'Innocent until proved guilty' is what the law usually says but allegations in the #MeToo movement always raise questions since many of the incidents cannot be proved or taken to court.
And the spotlight is now on famed US astrophysicist Neil deGrasse Tyson, who has been accused of sexual misconduct by four women.
Tchiya Amet was the first to come forward. In a 2014 blog post, she says Tyson drugged and raped her while they were grad students in the astrophysics program at the University of Texas in the 1980s. Amet says it caused her to drop out of graduate school.
This month, two more women accused Tyson of sexual misconduct.
Ashley Watson, Tyson's former assistant on the hit show 'Cosmos', alleged that the astrophysicist told her, “I want to hug you so bad right now, but I know that if I do, I’ll just want more” after he invited her to his apartment.
Dr Katelyn N. Allers, a Bucknell University associate professor of Physics and Astronomy, says that she was "felt up" by Tyson at an American Astronomical Society convention in 2009.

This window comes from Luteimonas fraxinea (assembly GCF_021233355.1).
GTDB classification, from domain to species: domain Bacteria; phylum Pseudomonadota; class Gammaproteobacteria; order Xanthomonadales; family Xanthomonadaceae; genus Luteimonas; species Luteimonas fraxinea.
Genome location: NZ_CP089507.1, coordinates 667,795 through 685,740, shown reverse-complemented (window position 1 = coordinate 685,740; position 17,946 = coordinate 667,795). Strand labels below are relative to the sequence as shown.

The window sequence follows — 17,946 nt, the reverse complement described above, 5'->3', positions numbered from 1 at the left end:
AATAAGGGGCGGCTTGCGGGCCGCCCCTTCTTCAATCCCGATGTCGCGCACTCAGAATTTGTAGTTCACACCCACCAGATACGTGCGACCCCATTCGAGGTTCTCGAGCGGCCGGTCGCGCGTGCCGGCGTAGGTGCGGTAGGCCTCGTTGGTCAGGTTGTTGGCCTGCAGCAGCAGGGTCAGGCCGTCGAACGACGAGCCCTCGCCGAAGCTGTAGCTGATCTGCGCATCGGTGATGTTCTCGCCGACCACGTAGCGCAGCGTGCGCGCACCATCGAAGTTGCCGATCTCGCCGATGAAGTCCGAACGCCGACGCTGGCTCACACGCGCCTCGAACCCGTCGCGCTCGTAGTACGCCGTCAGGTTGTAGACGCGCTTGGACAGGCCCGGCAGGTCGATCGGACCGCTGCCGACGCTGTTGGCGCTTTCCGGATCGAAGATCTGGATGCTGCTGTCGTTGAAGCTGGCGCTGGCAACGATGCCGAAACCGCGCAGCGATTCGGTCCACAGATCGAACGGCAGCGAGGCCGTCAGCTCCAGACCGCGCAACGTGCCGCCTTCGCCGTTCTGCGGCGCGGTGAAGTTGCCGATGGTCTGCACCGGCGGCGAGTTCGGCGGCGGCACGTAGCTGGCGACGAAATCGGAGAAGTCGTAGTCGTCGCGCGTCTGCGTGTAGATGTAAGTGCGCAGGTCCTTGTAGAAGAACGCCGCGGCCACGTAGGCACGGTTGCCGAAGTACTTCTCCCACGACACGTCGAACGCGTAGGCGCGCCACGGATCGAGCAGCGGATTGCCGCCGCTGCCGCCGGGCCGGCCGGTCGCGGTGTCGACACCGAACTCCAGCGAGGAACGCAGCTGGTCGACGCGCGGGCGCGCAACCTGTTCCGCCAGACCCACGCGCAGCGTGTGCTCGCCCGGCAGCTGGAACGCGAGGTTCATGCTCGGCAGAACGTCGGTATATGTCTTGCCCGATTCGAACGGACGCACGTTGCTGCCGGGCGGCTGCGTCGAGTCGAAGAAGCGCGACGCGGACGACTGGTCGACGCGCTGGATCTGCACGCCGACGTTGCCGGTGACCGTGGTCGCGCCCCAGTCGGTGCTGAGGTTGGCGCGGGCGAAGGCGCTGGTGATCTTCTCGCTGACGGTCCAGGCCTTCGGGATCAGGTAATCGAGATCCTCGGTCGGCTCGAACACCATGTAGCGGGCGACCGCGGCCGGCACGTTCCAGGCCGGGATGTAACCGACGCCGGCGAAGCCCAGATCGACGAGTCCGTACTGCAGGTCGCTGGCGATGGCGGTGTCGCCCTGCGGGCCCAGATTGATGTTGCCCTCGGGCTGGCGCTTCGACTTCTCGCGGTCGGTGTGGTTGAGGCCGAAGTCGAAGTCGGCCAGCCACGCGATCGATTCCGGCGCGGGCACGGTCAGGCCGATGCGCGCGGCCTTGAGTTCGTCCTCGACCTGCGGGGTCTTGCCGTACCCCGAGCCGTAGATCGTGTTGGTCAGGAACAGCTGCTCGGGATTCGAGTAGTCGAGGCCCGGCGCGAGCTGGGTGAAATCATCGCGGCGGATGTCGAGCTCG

A fourth unnamed woman recently claimed that Tyson made sexual jokes and invited her to his office at a 2010 staff holiday party. She also shared an email with BuzzFeed News in which she reported the incident to her employer and refused to collaborate with Tyson on a project.
Tyson has responded to the allegations in a Facebook post titled ‘On Being Accused’ in which he says that certain aspects of the incidents never occurred and that his intentions were different from those that have been disclosed. About Tchiya Amet’s rape accusation, he says that their encounters were consensual and the relationship then faded due to lack of chemistry.
Read the Facebook post, ‘On being accused’:
Fox and the National Geographic channel, which were scheduled to host Tyson’s documentary series 'Cosmos' in 2019, have announced that they are investigating the reports. The producers of the show are also separately investigating the allegations.